This emphasis on the prestige of art and the tendency to look outside the rigorous confines of its own traditions was nowhere more dramatically evident than in Dartmouth’s choice of Paul Goldberger as the main speaker for the dedication. Mr. Goldberger does indeed write voluminously about architecture for The New York Times. But his title as “architecture critic” is, alas, something of a misnomer. For among other things, the term “critic” implies the attempt to maintain an attitude of critical independence with respect to one’s subject. In this sense, Mr. Goldberger’s writings on architecture can be said to bear roughly the same relation to architectural criticism as the writings of a political advocate do to political criticism. Their content appears to be determined largely, if not wholly, by an unwavering loyalty to the reputations of a few powerful figures in the world of contemporary architecture. In this context, one thinks particularly of Mr. Goldberger’s tireless efforts on behalf of Philip Johnson. Such efforts have not, of course, gone unnoticed. If Mr. Goldberger has labored hard for a chosen few, these few have in turn been instrumental in establishing his own reputation. Nor is this surprising: what better way for these important figures to assure their continued influence than through the architecture critic for The New York Times? This process achieved a giddy climax of sorts last year when Mr. Goldberger was awarded the Pulitzer Prize for “distinguished criticism,” an award that anyone familiar with Mr. Goldberger’s work can only regard as a travesty.
Mr. Goldberger’s lecture for the dedication, aptly entitled “Architecture, History, and Confusion,” was essentially a brief for the postmodernist or (as he preferred to call it) “Romantic modernist” aesthetic, an aesthetic that champions playfulness in architecture and refuses in principle to distinguish between serious art and popular culture. This crucial dimension of Mr. Goldberger’s position was somewhat obscured, however, by his rhetoric. History, he told us, is what is most on architects’ minds today. Rejecting the chilly, demanding geometries of modern architecture—perhaps best epitomized by the work of Mies van der Rohe— contemporary architects are engaged in an attempt to recapture a sense of history, ornament, and tradition, an attempt, as Mr. Goldberger put it, “to evoke, literally or interpretively, the architectural forms of the past.”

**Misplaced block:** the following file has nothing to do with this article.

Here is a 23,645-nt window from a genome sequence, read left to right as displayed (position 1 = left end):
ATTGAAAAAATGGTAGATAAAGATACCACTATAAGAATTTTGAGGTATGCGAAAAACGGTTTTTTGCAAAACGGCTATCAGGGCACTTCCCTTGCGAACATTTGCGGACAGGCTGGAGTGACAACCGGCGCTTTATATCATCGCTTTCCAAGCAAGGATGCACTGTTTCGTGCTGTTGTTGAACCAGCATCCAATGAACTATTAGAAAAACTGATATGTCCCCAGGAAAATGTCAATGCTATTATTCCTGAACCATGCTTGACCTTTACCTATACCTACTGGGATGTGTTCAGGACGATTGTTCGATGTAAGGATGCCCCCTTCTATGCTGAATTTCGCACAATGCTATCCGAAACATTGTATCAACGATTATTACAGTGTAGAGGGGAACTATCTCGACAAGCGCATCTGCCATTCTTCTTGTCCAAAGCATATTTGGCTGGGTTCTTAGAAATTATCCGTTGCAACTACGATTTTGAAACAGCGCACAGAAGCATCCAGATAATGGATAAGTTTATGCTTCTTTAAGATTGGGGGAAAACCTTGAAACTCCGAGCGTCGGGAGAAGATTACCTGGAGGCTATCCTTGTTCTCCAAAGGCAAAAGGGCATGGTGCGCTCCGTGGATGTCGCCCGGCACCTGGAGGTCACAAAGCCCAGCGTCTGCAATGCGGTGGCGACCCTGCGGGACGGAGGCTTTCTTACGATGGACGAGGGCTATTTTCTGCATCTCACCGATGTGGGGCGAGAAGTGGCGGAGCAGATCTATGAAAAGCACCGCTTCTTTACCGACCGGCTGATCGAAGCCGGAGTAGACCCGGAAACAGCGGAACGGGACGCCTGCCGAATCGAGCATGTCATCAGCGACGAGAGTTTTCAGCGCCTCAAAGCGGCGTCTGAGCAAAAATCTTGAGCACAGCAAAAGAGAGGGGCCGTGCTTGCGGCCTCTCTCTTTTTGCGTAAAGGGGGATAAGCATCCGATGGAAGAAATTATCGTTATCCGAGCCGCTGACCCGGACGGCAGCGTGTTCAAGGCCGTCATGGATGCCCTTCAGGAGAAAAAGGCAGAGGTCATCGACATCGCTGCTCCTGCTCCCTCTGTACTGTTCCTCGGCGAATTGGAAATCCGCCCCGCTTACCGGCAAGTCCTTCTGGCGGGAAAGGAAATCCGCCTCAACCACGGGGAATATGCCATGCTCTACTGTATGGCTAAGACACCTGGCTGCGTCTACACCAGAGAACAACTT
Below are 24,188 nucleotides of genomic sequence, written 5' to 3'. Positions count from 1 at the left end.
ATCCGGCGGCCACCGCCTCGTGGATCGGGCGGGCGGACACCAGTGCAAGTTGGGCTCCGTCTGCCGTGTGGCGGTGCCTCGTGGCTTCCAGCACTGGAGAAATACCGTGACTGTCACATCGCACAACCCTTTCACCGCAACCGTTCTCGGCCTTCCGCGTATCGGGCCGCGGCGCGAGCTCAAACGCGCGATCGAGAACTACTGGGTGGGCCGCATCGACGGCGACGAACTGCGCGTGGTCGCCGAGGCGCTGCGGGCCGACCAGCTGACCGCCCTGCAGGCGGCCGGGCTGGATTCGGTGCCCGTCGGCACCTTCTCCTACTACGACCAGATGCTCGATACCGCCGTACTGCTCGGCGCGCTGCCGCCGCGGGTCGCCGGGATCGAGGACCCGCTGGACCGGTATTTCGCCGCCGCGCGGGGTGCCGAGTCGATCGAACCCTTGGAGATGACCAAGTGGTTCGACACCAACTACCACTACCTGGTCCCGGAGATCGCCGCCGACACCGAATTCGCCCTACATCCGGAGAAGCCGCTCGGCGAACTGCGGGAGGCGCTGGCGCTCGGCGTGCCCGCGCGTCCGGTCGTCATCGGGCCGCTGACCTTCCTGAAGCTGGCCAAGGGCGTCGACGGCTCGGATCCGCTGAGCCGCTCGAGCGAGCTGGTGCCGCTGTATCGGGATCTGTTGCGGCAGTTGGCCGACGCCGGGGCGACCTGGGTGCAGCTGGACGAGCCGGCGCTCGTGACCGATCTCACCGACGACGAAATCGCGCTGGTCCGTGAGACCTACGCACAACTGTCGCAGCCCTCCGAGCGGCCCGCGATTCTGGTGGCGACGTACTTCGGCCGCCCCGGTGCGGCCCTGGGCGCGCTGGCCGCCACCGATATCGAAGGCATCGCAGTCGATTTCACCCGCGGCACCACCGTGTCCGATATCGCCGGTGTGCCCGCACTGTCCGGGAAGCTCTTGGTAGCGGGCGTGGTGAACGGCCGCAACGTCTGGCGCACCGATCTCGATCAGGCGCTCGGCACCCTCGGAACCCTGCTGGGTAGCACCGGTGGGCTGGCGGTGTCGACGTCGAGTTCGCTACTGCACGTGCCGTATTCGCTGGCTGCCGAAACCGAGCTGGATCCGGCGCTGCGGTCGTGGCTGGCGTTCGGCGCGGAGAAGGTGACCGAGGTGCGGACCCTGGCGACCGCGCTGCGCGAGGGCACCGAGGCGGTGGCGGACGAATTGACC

Part of this impulse to recoup history, according to Mr. Goldberger, is a new desire for “permanence” and continuity, a desire that expresses itself variously in the historic preservation movement, the historicizing ornamentation of postmodernist architecture, and the resurgence of interest in more lavish, lasting building materials such as granite and marble. The much-touted celebration of “contextualism,” of self-consciously accommodating architecture to the buildings and landscape that surround it, also belongs here. The postmodernist impulse in all its varieties testifies to what for Mr. Goldberger was the main problem with modernism: its failure to create “a sound, workable vernacular,” an everyday style that people really feel comfortable with. Postmodernism attempts to remedy this lack by abandoning the “dogmas” and “formulas” that modernism is said to have been enslaved to, plundering the entire inventory of architectural styles in search of pleasing or playful or dramatic forms. As an example of the kind of thing he had in mind, Mr. Goldberger cited Philip Johnson’s RepublicBank Center in Houston, accurately describing it as the “only Flemish Renaissance skyscraper in history with a Romanesque face.”
There is much that could be said about Mr. Goldberger’s presentation. Here I will limit myself to what is most deceptively seductive in it: the false dichotomy he draws between an anti-traditional modernism and a tradition-loving postmodernism. We all hear talk of modernism’s “rejection of history,” its revolt against tradition, and so forth, all of which was strikingly expressed in the Viennese architect Adolf Loos’s insistence that “ornament is crime.” But what this leaves out is the extent to which modernism has remained passionately involved in the question of what might constitute a legitimate, living tradition in the modern age, a tradition that could affirm the past yet remain faithful to the novel exigencies of a world in which advances in engineering and technology have drastically and ineluctably revamped the process—and the products—of building.